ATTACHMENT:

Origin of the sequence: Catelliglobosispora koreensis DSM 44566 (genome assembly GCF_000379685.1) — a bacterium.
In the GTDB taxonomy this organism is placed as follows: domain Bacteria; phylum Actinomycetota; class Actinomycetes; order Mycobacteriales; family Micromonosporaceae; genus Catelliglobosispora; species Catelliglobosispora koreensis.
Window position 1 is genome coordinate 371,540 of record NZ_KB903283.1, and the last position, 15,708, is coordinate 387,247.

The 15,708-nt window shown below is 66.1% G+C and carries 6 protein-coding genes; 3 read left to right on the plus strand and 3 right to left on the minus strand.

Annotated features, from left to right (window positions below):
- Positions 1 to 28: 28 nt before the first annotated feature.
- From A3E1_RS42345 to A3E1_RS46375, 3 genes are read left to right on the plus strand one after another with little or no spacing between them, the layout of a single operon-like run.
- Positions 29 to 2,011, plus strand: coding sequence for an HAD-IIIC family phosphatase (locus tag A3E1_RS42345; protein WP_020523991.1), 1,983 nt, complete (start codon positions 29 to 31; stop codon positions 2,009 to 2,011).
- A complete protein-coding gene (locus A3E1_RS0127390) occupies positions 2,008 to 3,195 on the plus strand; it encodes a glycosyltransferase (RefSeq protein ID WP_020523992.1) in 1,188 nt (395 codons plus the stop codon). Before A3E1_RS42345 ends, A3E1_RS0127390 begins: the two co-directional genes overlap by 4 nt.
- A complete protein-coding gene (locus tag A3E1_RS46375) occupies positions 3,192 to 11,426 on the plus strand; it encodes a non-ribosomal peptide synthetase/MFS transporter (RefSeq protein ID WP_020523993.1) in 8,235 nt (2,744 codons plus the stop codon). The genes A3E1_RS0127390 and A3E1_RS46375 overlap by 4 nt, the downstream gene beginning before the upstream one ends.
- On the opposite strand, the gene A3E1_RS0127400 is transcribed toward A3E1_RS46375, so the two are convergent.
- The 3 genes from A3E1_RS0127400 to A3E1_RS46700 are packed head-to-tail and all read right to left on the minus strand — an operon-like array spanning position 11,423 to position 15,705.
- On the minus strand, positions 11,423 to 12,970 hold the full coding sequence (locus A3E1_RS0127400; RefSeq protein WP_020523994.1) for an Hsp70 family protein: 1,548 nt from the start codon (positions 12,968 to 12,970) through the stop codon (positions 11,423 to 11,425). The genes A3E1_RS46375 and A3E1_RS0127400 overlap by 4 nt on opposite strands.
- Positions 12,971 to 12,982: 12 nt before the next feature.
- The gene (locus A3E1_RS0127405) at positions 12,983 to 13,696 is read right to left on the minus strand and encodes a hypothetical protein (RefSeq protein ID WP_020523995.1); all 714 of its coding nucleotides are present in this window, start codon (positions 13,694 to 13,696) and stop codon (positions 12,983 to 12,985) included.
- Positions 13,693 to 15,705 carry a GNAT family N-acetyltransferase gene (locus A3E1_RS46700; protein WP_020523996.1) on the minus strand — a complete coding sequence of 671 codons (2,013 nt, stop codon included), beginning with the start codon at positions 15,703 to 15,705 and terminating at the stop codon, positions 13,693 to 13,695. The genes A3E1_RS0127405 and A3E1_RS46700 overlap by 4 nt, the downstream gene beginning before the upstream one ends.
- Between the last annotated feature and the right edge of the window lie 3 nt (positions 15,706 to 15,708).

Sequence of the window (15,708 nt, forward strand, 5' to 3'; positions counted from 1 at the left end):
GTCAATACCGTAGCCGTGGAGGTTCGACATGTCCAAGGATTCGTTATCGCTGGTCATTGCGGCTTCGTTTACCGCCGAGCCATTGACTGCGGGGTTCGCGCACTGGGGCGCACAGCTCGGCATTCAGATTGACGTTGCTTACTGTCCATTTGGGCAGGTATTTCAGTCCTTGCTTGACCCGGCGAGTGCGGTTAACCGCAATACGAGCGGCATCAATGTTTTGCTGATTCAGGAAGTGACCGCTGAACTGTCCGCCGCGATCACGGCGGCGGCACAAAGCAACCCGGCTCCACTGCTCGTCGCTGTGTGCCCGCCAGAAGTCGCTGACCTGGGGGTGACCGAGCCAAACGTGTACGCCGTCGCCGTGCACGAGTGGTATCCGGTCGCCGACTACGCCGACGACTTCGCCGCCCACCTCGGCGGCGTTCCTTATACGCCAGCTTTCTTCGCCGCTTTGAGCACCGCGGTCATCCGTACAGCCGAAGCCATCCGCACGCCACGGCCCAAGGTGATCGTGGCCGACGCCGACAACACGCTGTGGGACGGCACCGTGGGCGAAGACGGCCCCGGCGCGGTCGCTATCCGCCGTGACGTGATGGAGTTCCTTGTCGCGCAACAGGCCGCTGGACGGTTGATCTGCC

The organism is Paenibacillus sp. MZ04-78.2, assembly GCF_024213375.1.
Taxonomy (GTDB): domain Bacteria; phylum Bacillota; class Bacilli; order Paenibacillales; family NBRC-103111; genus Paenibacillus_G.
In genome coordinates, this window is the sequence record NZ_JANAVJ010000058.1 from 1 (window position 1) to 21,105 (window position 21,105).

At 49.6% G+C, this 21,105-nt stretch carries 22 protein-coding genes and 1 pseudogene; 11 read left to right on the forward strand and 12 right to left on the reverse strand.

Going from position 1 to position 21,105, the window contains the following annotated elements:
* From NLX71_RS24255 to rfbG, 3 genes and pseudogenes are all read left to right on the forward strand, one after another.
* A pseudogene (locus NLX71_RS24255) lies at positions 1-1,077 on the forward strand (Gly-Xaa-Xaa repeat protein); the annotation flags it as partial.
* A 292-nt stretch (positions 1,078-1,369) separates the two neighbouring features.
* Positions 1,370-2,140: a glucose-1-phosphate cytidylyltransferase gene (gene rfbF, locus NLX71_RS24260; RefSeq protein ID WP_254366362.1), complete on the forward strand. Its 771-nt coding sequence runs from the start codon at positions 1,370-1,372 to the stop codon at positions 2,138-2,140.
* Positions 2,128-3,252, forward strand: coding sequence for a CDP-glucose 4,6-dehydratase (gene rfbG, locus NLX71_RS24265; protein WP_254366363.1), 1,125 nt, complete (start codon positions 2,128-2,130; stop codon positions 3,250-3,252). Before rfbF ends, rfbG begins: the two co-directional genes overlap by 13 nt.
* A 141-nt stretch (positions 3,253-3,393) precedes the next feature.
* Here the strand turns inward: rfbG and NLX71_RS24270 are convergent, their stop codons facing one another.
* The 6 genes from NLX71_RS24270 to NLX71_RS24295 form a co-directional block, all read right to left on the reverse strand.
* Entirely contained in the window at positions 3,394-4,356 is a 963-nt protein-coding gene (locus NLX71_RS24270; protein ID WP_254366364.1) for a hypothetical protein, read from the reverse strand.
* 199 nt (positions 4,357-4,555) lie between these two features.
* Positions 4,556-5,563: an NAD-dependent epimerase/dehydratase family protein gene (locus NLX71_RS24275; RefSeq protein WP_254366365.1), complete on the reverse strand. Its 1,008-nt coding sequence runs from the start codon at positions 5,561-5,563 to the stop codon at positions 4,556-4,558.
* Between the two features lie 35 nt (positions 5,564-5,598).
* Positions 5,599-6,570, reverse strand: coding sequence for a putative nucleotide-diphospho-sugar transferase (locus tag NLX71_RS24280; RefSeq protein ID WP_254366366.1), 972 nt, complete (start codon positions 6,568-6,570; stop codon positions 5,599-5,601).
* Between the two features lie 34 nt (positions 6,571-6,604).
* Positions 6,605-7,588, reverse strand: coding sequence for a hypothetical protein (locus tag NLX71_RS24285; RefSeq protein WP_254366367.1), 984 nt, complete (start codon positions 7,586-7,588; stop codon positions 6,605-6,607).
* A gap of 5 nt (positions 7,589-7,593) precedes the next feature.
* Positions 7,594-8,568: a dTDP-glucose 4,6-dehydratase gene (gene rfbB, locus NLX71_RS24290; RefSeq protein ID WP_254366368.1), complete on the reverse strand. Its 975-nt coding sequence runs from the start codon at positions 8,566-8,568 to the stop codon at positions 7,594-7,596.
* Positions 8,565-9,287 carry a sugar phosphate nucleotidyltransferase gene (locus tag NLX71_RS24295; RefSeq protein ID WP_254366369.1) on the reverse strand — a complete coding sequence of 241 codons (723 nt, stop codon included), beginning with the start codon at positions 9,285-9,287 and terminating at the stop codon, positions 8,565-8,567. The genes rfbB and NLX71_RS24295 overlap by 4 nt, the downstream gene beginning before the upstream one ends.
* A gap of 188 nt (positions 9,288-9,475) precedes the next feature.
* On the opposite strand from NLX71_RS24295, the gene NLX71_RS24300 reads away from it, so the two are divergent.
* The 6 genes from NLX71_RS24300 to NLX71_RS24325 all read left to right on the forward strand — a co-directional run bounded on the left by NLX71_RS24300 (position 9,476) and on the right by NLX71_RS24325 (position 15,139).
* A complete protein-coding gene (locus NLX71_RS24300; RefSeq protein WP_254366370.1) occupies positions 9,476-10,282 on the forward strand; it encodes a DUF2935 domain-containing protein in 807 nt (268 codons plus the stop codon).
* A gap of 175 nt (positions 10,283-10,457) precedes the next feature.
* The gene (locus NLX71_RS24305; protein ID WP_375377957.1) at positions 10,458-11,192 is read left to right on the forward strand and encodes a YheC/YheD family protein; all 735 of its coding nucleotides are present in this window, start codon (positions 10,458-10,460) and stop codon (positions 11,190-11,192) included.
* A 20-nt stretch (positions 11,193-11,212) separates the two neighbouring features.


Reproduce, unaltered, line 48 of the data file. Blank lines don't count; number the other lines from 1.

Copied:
* The gene (locus NLX71_RS24305; protein ID WP_375377957.1) at positions 10,458-11,192 is read left to right on the forward strand and encodes a YheC/YheD family protein; all 735 of its coding nucleotides are present in this window, start codon (positions 10,458-10,460) and stop codon (positions 11,190-11,192) included.